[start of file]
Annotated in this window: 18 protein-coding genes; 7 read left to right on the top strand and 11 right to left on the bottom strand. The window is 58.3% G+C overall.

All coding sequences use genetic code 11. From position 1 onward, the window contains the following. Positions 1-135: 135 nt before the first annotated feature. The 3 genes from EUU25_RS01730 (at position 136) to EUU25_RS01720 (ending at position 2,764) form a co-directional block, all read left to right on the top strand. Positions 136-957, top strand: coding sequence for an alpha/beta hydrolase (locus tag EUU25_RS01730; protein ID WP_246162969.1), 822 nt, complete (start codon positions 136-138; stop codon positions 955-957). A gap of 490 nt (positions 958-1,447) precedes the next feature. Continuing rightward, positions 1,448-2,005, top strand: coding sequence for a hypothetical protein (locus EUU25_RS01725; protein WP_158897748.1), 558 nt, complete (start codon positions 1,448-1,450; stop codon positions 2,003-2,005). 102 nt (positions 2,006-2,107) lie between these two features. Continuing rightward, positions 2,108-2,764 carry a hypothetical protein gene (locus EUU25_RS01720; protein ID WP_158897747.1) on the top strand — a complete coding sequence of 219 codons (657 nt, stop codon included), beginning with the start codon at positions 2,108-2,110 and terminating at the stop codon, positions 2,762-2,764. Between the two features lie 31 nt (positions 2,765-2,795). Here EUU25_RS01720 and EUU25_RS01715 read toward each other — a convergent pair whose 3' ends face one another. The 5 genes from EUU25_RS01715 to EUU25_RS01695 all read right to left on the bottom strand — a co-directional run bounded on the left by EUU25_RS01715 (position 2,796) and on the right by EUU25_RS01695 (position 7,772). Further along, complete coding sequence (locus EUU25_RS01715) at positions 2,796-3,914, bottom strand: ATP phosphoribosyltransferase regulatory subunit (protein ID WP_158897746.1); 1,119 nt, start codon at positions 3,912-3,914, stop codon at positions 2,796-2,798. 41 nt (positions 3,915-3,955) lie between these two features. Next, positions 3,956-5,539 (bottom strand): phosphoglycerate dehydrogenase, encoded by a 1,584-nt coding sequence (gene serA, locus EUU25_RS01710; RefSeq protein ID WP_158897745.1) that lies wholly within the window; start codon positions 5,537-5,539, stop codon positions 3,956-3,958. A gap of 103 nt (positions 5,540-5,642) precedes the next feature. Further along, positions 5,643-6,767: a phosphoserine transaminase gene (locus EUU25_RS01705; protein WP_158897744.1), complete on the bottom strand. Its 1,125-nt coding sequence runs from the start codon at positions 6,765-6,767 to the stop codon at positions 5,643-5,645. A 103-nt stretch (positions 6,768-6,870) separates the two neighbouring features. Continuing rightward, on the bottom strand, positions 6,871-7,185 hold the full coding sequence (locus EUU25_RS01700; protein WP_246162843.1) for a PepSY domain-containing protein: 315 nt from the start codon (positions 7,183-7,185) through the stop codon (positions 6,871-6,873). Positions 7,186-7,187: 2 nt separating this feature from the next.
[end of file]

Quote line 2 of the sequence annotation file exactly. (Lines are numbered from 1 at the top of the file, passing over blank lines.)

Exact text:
All coding sequences use genetic code 11. From position 1 onward, the window contains the following. Positions 1-135: 135 nt before the first annotated feature. The 3 genes from EUU25_RS01730 (at position 136) to EUU25_RS01720 (ending at position 2,764) form a co-directional block, all read left to right on the top strand. Positions 136-957, top strand: coding sequence for an alpha/beta hydrolase (locus tag EUU25_RS01730; protein ID WP_246162969.1), 822 nt, complete (start codon positions 136-138; stop codon positions 955-957). A gap of 490 nt (positions 958-1,447) precedes the next feature. Continuing rightward, positions 1,448-2,005, top strand: coding sequence for a hypothetical protein (locus EUU25_RS01725; protein WP_158897748.1), 558 nt, complete (start codon positions 1,448-1,450; stop codon positions 2,003-2,005). 102 nt (positions 2,006-2,107) lie between these two features. Continuing rightward, positions 2,108-2,764 carry a hypothetical protein gene (locus EUU25_RS01720; protein ID WP_158897747.1) on the top strand — a complete coding sequence of 219 codons (657 nt, stop codon included), beginning with the start codon at positions 2,108-2,110 and terminating at the stop codon, positions 2,762-2,764. Between the two features lie 31 nt (positions 2,765-2,795). Here EUU25_RS01720 and EUU25_RS01715 read toward each other — a convergent pair whose 3' ends face one another. The 5 genes from EUU25_RS01715 to EUU25_RS01695 all read right to left on the bottom strand — a co-directional run bounded on the left by EUU25_RS01715 (position 2,796) and on the right by EUU25_RS01695 (position 7,772). Further along, complete coding sequence (locus EUU25_RS01715) at positions 2,796-3,914, bottom strand: ATP phosphoribosyltransferase regulatory subunit (protein ID WP_158897746.1); 1,119 nt, start codon at positions 3,912-3,914, stop codon at positions 2,796-2,798. 41 nt (positions 3,915-3,955) lie between these two features. Next, positions 3,956-5,539 (bottom strand): phosphoglycerate dehydrogenase, encoded by a 1,584-nt coding sequence (gene serA, locus EUU25_RS01710; RefSeq protein ID WP_158897745.1) that lies wholly within the window; start codon positions 5,537-5,539, stop codon positions 3,956-3,958. A gap of 103 nt (positions 5,540-5,642) precedes the next feature. Further along, positions 5,643-6,767: a phosphoserine transaminase gene (locus EUU25_RS01705; protein WP_158897744.1), complete on the bottom strand. Its 1,125-nt coding sequence runs from the start codon at positions 6,765-6,767 to the stop codon at positions 5,643-5,645. A 103-nt stretch (positions 6,768-6,870) separates the two neighbouring features. Continuing rightward, on the bottom strand, positions 6,871-7,185 hold the full coding sequence (locus EUU25_RS01700; protein WP_246162843.1) for a PepSY domain-containing protein: 315 nt from the start codon (positions 7,183-7,185) through the stop codon (positions 6,871-6,873). Positions 7,186-7,187: 2 nt separating this feature from the next.